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Rebecca Schmidt

The chapter uses a case study of the environmental protection and sustainability framework for Olympic Games to examine the interactive role of local government actors as innovators in the creation of transnational regulation. The host city level has been at the forefront of innovating this framework. Developments initiated at this level were later taken up by the International Olympic Committee (IOC) and became mandatory for future host cities, in a dynamic the chapter terms ‘cyclical regulation’. The chapter makes two main claims about this process: First, in certain conditions, host cities and their local organizers can ratchet up social and environmental standards for sports mega-events by going beyond the existing regulatory framework in their hosting bids and thereby initiating an upward revision of the framework; and second, the local level provides a platform from which various other actors can be co-opted into the preparation of sports mega-events and thereby influence transnational regulation.

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Stepan Wood, Burkard Eberlein, Errol Meidinger, Rebecca Schmidt and Kenneth W. Abbott

In what circumstances can transnational business governance interactions (TBGIs)—the myriad overlaps, intersections, conflicts, collisions and synergies amongst the actors and institutions involved in transnational regulation of business activity—be harnessed to enhance the quality of transnational regulation and advance the interests of marginalized actors? This chapter introduces the concept of transnational business governance interactions (TBGIs), summarizes the TBGI analytical framework and defines regulatory quality and marginalized actors. It proposes to investigate the relationship between TBGIs, regulatory quality and marginalized actors at three levels: regulatory capacities, outputs and outcomes. The chapter presents the plan of the book and summarizes the key messages of the chapters.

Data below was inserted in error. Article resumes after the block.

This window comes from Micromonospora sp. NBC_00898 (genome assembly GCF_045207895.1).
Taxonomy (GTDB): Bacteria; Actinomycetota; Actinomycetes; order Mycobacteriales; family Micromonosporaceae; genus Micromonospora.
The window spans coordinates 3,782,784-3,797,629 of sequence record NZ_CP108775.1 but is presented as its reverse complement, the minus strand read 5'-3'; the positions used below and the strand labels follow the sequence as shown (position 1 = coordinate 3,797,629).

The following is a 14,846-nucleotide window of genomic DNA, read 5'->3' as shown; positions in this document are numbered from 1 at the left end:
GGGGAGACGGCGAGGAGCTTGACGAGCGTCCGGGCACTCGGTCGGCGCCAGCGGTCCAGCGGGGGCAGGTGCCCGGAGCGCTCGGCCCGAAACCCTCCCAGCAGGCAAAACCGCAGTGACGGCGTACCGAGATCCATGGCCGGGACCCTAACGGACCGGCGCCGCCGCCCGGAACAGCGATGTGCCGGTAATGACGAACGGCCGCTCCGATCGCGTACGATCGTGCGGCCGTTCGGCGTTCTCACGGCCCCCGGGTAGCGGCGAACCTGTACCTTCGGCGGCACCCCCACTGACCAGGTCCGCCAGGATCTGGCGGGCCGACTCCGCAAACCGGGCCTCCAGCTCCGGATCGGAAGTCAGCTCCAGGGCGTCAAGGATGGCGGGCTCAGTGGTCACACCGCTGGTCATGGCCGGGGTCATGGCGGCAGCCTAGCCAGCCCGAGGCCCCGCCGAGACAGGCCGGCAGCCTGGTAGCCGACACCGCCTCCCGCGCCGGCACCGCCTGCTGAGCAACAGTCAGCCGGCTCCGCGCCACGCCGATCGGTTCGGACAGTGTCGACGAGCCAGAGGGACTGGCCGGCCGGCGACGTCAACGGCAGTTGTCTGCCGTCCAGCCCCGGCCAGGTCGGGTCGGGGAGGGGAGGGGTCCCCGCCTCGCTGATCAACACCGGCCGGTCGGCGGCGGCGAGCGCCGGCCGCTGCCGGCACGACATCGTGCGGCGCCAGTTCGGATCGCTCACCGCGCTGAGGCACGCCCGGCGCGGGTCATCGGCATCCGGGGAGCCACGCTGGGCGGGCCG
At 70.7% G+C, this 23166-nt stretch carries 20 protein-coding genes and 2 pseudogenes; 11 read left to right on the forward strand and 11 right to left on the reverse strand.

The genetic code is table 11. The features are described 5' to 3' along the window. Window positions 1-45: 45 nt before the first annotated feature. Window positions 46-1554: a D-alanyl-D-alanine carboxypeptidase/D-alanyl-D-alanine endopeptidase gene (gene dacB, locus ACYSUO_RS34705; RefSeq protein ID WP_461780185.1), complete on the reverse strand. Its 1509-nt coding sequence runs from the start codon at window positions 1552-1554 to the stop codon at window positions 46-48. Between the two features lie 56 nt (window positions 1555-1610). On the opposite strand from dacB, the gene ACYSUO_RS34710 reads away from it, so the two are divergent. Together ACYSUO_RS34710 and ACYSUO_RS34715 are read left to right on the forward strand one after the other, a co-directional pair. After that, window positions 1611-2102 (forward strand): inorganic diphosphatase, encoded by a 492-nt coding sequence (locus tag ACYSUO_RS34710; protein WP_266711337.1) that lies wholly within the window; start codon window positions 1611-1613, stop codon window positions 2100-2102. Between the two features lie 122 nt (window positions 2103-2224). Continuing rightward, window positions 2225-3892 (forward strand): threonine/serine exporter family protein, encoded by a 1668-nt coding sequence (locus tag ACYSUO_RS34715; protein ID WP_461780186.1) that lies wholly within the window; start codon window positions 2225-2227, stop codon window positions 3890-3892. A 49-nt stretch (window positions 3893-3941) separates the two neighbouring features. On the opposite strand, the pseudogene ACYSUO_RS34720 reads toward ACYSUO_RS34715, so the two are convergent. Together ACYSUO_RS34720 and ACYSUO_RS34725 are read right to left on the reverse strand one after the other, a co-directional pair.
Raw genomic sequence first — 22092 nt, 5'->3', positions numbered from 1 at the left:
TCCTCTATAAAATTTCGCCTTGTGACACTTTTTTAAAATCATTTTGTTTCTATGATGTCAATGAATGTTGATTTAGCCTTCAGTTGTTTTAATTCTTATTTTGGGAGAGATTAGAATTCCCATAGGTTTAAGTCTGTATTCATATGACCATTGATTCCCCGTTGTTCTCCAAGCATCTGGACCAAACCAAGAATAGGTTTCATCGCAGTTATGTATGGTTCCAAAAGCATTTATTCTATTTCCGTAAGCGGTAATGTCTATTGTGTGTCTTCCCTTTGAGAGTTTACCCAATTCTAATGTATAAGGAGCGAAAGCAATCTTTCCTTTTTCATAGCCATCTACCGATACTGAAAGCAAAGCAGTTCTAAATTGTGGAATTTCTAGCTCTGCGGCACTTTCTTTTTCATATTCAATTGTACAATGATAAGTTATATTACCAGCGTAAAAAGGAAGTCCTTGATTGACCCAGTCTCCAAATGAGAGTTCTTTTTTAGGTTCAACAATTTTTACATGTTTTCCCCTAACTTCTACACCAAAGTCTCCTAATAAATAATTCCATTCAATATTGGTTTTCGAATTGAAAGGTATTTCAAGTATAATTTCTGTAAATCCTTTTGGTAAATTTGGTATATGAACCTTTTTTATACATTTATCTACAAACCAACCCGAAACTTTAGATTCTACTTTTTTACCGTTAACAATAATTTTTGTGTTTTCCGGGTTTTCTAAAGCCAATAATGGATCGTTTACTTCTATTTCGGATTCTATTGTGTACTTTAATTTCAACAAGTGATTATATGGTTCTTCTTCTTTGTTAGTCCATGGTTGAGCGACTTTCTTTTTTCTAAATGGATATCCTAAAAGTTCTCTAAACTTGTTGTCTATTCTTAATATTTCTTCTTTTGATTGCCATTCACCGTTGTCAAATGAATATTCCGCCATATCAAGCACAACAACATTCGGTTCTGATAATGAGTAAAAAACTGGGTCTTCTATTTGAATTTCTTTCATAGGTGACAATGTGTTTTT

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Stepan Wood, Errol Meidinger, Burkard Eberlein, Rebecca Schmidt and Kenneth W. Abbott

The chapters of this book paint a mixed and not particularly optimistic picture of the prospects for harnessing transnational business governance interactions (TBGIs)—the myriad overlaps, intersections, conflicts, collisions and synergies amongst the actors and institutions involved in transnational regulation of business activity—to improve the quality of transnational regulation and advance marginalized interests. This chapter synthesizes key findings about the impact of TBGIs of regulatory quality and marginalized actors, explores the implications of these findings for identifying and shaping TBGIs that foster regulatory quality or advance marginalized interests, and presents concluding reflections on lessons learned and future research directions.

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Transnational Business Governance Interactions

Advancing Marginalized Actors and Enhancing Regulatory Quality

Edited by Stepan Wood, Rebecca Schmidt, Errol Meidinger, Burkard Eberlein and Kenneth W. Abbott

From agriculture to sport and from climate change to indigenous rights, transnational regulatory regimes and actors are multiplying and interacting with poorly understood effects. This interdisciplinary book investigates whether, how and by whom transnational business governance interactions (TBGIs) can be harnessed to improve the quality of transnational regulation and advance the interests of marginalized actors.